This woman entrepreneur’s agritech startup aims to make food on your plate safe, one ingredient at a time

Manasa Gonchigar is the Founder and CEO of PureScan AI — an agritech startup — whose product AflaScan, an optical device, does rapid aflatoxin assessment in maize and peanuts.

This woman entrepreneur’s agritech startup aims to make food on your plate safe, one ingredient at a time

Monday January 11, 2021,

7 min Read

It took three meetings to change Manasa Gonchigar’s thoughts and veer her towards entrepreneurship.

“The first was with MARS International, where I understood the issues of aflatoxin (a fungal carcinogen), and its detection in maize. With my training in applied optics, I could easily place the solution together in my mind. But, this did not mean much before I met with ICRISAT scientists,” she explains.

At her meeting with ICRISAT scientists, Dr Hari Sudini and Dr Srikanth Rupavatharam, Manasa understood the larger situation and the issues pertaining to aflatoxin. ICRISAT had led research on aflatoxin since the 80s and was very open about the solutions required.

The third meeting with Pavan Agarwal, the CEO of FSSAI in Delhi, gave her a good understanding of the issues of adulteration, toxins, chemicals, etc., in food, and how they are tested today. This was the final piece of the puzzle, which strengthened her vision of building and innovating towards making food on everyone’s plate safe.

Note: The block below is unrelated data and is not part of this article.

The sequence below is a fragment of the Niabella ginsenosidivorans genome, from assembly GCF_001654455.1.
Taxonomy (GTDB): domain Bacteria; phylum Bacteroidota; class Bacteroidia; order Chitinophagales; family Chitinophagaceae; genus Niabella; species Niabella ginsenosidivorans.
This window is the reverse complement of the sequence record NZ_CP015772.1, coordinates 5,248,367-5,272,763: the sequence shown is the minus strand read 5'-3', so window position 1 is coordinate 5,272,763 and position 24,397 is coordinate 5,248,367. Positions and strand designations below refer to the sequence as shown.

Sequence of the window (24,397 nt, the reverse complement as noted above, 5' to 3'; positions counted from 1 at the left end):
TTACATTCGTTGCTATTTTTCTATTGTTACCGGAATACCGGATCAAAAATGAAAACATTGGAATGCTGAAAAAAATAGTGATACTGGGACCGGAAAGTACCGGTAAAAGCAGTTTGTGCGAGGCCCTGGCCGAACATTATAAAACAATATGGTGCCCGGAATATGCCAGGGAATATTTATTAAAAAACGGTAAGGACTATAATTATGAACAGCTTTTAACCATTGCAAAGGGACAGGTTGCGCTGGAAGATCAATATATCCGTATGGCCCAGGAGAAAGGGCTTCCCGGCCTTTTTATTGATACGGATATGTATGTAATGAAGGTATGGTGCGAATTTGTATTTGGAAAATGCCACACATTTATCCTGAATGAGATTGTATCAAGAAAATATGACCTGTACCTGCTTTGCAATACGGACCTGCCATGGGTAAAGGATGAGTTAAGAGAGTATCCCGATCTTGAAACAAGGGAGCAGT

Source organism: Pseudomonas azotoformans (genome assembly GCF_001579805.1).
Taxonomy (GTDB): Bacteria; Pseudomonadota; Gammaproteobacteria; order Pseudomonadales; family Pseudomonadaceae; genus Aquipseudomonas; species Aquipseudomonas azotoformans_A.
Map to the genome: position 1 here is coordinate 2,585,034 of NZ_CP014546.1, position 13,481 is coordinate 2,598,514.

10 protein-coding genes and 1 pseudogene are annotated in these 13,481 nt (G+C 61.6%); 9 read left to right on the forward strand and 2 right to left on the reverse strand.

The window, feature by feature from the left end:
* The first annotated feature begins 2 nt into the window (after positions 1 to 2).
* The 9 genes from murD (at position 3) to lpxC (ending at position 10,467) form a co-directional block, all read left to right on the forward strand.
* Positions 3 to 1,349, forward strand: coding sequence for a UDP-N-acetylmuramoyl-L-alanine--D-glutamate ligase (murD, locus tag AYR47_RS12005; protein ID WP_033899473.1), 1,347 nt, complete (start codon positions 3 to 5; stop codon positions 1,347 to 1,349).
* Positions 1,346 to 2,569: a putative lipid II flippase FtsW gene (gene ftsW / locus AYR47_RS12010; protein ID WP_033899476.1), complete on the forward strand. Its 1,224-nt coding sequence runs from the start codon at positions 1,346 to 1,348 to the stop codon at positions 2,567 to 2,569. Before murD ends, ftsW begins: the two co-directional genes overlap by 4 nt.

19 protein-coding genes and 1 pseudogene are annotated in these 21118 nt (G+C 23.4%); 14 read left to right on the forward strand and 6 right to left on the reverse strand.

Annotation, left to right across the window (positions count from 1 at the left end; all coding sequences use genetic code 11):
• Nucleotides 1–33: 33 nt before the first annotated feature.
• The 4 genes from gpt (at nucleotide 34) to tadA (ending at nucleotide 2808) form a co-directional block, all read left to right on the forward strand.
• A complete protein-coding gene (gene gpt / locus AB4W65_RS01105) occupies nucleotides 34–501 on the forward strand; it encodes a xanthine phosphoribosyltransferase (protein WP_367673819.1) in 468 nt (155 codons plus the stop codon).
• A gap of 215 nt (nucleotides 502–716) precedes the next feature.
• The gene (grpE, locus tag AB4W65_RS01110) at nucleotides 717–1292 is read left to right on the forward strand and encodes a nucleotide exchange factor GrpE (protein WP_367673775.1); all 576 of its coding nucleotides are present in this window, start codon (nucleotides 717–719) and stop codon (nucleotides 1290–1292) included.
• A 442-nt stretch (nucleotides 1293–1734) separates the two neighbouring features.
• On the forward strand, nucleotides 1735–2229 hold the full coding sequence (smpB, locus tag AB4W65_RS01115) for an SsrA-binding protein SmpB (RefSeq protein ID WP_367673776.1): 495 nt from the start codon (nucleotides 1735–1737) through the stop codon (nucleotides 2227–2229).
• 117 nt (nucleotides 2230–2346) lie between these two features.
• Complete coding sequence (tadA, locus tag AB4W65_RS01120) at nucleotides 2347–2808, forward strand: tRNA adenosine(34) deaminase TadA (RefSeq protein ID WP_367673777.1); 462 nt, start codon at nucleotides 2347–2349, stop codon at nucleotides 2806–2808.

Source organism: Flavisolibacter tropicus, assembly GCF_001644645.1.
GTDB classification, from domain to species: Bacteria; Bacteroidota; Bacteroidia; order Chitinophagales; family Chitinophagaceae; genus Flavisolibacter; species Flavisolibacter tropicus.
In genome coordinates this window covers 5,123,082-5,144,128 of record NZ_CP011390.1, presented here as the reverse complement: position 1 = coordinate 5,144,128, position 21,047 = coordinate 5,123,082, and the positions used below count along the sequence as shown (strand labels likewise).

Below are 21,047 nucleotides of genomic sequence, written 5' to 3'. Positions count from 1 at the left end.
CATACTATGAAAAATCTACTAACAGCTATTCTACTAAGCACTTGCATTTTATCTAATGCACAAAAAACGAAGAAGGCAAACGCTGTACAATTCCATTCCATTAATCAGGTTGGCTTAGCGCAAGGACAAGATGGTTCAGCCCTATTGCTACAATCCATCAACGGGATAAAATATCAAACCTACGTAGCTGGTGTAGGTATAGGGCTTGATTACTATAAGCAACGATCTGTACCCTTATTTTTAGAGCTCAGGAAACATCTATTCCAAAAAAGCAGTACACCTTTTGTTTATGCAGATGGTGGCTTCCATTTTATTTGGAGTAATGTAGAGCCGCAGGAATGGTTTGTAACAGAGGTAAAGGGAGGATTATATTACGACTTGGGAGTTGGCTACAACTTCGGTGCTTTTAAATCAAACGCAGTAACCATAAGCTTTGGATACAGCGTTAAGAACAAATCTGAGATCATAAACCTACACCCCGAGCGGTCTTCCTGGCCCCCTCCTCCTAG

These three meetings laid the foundation for PureScan AI and its product AflaScan — an optical device — which does rapid aflatoxin assessment in maize and peanuts (soon for chillies and dry fruits, too). AflaScan helps exporters, traders, processing companies, and retailers to take risk-free and quick decisions on transactions and procurements.

For context, aflatoxin is a major fungal carcinogen, which can easily affect crops and has shown high presence in crops, including peanuts, maize, dry fruits (figs, almonds, pistachios), and seeds (sunflower, pumpkin, and the like). The amount of aflatoxins consumed contributes to the mutagenic, carcinogenic, teratogenic, and immunosuppressive health effects in the body. 

Manasa grew up in different places all around Karnataka — Bengaluru, Mangaluru, Chitradurga, and Hosur — which gave her a good understanding of urban, semi-urban, and rural life early on. She studied Applied Physics at IIT-Madras, and also worked as an associate researcher at the institute.

Understanding health and the market


Aflatoxin is mostly found in maize, peanuts and chillies.

While studying Applied Physics, Manasa developed a keen interest in interdisciplinary work.